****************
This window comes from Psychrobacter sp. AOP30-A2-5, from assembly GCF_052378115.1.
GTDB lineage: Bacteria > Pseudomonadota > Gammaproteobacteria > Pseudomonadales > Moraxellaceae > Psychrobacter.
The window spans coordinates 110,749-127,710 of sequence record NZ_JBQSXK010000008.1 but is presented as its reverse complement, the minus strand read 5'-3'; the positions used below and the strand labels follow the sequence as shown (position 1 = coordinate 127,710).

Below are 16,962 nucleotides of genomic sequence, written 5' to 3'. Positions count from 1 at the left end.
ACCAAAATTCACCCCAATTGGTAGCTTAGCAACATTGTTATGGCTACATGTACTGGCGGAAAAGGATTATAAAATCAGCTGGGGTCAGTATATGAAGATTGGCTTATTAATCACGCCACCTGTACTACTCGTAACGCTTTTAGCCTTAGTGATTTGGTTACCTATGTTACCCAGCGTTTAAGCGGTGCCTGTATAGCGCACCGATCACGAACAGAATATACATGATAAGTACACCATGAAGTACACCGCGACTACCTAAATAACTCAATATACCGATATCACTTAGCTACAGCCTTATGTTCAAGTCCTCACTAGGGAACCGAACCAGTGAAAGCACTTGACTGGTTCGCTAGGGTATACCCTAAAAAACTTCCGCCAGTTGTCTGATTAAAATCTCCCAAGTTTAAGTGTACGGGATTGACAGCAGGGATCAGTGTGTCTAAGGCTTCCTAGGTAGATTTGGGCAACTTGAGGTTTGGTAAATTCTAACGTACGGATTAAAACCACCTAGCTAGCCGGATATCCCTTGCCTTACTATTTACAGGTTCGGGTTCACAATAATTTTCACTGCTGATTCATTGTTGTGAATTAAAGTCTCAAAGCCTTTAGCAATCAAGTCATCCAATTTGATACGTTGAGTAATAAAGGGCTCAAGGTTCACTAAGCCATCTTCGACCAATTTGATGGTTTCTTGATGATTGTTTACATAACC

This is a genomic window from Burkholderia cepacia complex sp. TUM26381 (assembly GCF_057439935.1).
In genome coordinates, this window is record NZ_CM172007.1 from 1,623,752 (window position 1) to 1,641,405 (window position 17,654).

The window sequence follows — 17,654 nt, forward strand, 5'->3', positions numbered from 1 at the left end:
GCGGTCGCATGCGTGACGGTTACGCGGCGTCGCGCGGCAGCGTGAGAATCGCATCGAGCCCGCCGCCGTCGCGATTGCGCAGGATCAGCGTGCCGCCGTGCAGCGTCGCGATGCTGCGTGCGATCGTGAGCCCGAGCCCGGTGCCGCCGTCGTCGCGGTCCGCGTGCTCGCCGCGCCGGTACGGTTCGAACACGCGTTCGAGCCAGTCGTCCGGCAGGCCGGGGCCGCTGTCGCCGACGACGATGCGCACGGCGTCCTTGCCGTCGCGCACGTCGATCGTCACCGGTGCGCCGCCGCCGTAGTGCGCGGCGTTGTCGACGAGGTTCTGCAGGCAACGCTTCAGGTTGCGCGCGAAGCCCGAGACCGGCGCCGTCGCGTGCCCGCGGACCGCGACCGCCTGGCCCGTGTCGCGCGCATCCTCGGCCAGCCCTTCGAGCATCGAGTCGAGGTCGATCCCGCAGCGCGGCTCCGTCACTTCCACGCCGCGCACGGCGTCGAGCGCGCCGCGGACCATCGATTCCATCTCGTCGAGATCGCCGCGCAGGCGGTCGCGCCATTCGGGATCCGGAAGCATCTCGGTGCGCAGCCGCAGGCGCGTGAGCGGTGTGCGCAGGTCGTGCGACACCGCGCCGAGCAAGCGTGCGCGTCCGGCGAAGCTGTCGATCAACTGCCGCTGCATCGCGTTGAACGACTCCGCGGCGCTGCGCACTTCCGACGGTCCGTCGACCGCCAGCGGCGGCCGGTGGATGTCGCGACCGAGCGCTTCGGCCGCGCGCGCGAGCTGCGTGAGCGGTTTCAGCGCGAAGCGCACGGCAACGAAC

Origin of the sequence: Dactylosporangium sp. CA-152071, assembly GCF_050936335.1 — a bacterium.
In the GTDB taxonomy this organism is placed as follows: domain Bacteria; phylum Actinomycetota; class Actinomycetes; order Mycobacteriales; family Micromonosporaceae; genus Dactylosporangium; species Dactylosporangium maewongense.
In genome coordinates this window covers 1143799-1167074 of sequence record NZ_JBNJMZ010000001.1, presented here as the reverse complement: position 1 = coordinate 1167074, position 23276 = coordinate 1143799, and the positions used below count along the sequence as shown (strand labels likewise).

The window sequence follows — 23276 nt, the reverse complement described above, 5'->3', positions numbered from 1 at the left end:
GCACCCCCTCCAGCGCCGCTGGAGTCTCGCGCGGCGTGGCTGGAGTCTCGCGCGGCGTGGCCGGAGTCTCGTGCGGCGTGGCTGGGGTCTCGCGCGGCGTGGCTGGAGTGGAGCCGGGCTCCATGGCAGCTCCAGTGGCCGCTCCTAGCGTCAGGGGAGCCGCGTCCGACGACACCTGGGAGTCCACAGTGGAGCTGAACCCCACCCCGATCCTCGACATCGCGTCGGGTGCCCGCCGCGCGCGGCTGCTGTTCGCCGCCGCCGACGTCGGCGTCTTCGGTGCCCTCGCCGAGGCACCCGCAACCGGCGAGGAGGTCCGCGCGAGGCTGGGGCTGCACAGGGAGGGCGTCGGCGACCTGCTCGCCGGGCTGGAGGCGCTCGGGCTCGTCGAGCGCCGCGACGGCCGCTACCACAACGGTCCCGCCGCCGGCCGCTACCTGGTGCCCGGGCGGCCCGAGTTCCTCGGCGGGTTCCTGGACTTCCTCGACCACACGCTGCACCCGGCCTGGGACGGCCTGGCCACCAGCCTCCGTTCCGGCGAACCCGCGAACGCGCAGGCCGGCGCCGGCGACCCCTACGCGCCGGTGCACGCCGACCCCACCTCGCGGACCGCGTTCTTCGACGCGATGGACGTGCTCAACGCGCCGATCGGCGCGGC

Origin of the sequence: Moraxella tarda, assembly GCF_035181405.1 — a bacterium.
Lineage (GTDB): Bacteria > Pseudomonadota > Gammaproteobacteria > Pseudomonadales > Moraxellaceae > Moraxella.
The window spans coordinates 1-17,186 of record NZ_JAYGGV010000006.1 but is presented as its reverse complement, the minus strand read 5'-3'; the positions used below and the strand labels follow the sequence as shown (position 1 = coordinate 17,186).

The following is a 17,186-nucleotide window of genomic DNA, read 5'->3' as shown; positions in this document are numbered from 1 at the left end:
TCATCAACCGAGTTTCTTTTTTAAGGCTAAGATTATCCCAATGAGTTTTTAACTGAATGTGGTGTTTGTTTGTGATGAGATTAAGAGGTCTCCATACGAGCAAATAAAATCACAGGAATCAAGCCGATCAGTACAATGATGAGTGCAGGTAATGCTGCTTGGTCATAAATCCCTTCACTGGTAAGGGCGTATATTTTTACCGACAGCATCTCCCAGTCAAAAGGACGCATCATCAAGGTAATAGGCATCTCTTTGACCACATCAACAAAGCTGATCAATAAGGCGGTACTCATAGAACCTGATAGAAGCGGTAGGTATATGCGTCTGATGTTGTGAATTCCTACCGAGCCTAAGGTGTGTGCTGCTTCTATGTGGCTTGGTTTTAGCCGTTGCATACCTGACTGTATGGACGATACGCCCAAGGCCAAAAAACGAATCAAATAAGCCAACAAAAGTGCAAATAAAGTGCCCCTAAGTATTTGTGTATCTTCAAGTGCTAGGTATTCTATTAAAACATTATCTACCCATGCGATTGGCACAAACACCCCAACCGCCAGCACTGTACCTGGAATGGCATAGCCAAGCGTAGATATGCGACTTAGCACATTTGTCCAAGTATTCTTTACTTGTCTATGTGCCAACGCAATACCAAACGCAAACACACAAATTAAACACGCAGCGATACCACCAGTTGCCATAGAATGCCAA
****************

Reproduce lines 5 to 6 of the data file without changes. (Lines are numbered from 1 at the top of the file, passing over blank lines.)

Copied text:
ACCAAAATTCACCCCAATTGGTAGCTTAGCAACATTGTTATGGCTACATGTACTGGCGGAAAAGGATTATAAAATCAGCTGGGGTCAGTATATGAAGATTGGCTTATTAATCACGCCACCTGTACTACTCGTAACGCTTTTAGCCTTAGTGATTTGGTTACCTATGTTACCCAGCGTTTAAGCGGTGCCTGTATAGCGCACCGATCACGAACAGAATATACATGATAAGTACACCATGAAGTACACCGCGACTACCTAAATAACTCAATATACCGATATCACTTAGCTACAGCCTTATGTTCAAGTCCTCACTAGGGAACCGAACCAGTGAAAGCACTTGACTGGTTCGCTAGGGTATACCCTAAAAAACTTCCGCCAGTTGTCTGATTAAAATCTCCCAAGTTTAAGTGTACGGGATTGACAGCAGGGATCAGTGTGTCTAAGGCTTCCTAGGTAGATTTGGGCAACTTGAGGTTTGGTAAATTCTAACGTACGGATTAAAACCACCTAGCTAGCCGGATATCCCTTGCCTTACTATTTACAGGTTCGGGTTCACAATAATTTTCACTGCTGATTCATTGTTGTGAATTAAAGTCTCAAAGCCTTTAGCAATCAAGTCATCCAATTTGATACGTTGAGTAATAAAGGGCTCAAGGTTCACTAAGCCATCTTCGACCAATTTGATGGTTTCTTGATGATTGTTTACATAACC

This is a genomic window from Burkholderia cepacia complex sp. TUM26381 (assembly GCF_057439935.1).